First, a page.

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Species Profile: Smooth Hound Shark (Mustelus Californicus)

Author: Terra Firma Tackle

Species Profile: Smooth Hound Shark (Mustelus Californicus)

Species Info:

  The Gray Smooth-Hound (Mustelus californicus) is a relatively small member of the dogfish family and is common along the shoreline and in the bays in most of its range. These fish can be found from Northern California to Baja and are numerous throughout their range. They feed on or near the bottom and bear live young like other members of the family. While they are a smaller shark, only reaching about 4-5 feet in length, they are quite spunky and give a nice fight on lighter tackle.


 Smoothy, Dogfish, Hound Shark, Sand Shark


   Smooth Hounds can be targeted from both the pier and the surf, but the majority of these small sharks will be caught incidentally inside the harbors and bays. Finbait is a good starting point, herring, smelt, perch and even croakers are good options, especially when fished alive.  Sardines however are hard to beat when it comes to smoothhound bait. They have been known to take ghost shrimp, sand crabs, and even worms as well.

  These small sharks are not drag burning fish, but they are indeed strong fighters capable of quite the scrap on light tackle. 10 to 20lb line is plenty to catch these miniature game fish, and quite a few are caught by the surf perch brigade each summer on line much lighter than that.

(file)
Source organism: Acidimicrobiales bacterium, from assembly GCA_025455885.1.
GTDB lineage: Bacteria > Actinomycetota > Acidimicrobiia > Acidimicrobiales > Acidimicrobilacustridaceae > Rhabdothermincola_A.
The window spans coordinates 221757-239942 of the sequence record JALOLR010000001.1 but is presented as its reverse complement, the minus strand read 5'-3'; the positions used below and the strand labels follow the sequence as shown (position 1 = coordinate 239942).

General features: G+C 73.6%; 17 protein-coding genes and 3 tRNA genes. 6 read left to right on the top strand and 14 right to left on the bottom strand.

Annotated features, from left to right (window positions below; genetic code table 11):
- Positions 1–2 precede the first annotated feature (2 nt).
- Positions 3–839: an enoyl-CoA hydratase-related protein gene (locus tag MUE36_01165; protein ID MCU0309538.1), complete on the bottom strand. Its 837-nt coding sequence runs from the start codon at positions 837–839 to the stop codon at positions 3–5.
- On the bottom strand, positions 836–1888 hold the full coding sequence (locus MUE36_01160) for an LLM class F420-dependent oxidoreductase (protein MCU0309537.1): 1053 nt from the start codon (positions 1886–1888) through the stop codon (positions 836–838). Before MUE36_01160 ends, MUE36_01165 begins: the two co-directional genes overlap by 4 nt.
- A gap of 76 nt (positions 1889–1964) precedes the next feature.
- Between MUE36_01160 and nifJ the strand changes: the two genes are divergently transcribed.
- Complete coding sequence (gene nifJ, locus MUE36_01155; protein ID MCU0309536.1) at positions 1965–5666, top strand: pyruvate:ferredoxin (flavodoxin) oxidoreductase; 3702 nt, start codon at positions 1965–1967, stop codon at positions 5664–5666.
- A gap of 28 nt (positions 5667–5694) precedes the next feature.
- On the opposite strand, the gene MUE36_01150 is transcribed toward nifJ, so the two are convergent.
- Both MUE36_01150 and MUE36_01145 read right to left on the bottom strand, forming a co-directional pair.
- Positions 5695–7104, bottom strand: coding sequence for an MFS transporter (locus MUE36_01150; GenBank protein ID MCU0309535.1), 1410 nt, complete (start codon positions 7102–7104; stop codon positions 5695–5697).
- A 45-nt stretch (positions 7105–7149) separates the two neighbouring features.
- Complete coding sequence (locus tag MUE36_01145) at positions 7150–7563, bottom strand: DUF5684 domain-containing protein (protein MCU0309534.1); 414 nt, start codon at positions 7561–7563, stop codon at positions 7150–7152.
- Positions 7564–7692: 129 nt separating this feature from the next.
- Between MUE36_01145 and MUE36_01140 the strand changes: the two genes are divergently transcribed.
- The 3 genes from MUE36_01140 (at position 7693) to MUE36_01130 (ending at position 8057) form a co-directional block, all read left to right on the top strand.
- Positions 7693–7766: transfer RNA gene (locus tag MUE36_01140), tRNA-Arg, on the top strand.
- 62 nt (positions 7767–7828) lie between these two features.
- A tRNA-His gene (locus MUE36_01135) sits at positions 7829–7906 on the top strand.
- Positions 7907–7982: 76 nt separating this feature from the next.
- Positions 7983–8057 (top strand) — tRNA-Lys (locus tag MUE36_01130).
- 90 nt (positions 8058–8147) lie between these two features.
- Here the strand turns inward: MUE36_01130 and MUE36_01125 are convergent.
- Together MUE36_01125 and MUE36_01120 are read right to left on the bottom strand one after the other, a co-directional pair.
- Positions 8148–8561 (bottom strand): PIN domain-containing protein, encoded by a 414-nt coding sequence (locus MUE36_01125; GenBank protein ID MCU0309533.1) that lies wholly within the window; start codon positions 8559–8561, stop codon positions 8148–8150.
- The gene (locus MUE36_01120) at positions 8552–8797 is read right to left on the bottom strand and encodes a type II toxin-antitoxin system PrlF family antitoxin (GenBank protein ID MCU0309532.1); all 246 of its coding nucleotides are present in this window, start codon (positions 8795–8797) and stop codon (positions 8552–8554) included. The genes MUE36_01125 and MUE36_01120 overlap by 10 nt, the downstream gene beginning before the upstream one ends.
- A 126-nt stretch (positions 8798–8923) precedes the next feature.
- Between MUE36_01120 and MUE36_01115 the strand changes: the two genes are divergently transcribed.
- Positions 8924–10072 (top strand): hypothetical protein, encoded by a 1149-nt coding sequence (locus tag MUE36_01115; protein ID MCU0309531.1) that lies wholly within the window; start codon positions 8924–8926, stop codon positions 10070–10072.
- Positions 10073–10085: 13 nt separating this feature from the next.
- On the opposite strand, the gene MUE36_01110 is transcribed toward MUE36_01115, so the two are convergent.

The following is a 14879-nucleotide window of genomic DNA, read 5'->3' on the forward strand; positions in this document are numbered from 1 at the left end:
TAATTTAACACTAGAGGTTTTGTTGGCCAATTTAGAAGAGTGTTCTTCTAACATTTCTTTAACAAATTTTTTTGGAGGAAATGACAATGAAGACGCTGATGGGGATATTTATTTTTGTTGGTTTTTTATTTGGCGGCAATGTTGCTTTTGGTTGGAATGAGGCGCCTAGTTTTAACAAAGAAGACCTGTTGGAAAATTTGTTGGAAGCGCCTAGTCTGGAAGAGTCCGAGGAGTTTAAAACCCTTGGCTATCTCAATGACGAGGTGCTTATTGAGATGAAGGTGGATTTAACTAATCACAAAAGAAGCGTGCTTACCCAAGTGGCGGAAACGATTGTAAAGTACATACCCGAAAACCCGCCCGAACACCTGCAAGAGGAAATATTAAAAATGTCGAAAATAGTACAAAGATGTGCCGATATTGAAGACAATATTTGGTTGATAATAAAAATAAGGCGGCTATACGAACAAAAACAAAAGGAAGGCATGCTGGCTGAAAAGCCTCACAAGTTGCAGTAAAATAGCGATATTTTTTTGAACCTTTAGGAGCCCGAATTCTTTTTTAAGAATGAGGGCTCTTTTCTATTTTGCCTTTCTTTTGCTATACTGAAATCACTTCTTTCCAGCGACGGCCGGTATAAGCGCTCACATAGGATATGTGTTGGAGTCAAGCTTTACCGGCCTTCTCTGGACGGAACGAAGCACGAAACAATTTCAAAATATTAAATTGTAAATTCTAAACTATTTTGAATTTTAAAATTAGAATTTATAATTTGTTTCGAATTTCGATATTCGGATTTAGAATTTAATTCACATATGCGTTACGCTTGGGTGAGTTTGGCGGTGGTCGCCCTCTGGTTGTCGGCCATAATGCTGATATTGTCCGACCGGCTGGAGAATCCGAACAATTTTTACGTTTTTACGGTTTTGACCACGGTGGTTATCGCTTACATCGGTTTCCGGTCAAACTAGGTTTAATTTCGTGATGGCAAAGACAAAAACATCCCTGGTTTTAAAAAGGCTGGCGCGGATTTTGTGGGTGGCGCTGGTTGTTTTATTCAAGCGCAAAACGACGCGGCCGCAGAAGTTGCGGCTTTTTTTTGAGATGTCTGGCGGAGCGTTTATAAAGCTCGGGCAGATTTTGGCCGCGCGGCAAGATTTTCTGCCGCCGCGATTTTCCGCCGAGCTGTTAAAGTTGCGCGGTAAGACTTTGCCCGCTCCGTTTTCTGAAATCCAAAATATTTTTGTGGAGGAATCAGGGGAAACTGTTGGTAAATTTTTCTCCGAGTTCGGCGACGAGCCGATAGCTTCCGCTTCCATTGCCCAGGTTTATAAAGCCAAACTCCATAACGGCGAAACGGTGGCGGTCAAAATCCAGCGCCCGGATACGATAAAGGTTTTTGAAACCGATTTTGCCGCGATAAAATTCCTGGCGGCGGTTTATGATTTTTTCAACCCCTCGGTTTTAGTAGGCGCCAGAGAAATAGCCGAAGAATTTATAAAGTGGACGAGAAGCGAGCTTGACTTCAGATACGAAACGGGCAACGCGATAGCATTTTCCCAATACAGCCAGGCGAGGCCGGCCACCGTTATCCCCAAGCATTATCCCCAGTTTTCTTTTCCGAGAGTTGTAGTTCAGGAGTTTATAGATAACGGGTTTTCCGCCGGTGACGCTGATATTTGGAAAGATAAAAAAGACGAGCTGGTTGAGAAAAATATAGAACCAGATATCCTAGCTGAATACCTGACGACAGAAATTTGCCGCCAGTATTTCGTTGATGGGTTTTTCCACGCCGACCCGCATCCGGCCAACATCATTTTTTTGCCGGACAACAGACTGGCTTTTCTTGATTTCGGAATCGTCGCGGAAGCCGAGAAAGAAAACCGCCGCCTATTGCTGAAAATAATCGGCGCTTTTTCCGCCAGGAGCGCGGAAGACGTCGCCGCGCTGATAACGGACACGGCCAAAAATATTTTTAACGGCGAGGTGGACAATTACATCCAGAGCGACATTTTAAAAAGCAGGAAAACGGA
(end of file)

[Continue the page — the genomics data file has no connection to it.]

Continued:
From the surf rigs like the Loop Rig, Pulley Rig, or even the basic Carolina/Fishfinder rig are all good options. There is no need for wire when smoothie fishing, but in the event that another shark takes the bait be prepared for a cut off. These fish do tend to be a little line shy and more fish will definitely be caught on lighter leaders than on heavy or stiff terminal gear. Remember that they have small mouths and expect to miss many bites when fishing bigger hooks or baits.


  Smoothhounds are common all along the Southern California coast, but Orange County and LA County tend to hold more fish than other places. Look for areas of sand beaches, preferably adjacent to jetties or submerged structure as these areas provide the soft substrate these little dogfish like as well as bait holding areas.


   Summer is the best bet for these fish. Fish around the grunion runs and on big tide swings and be prepared. Usually when one is found several others are fast behind!

Thanks for reading! For more information and rigs for targeting these fish please check out our own website at!


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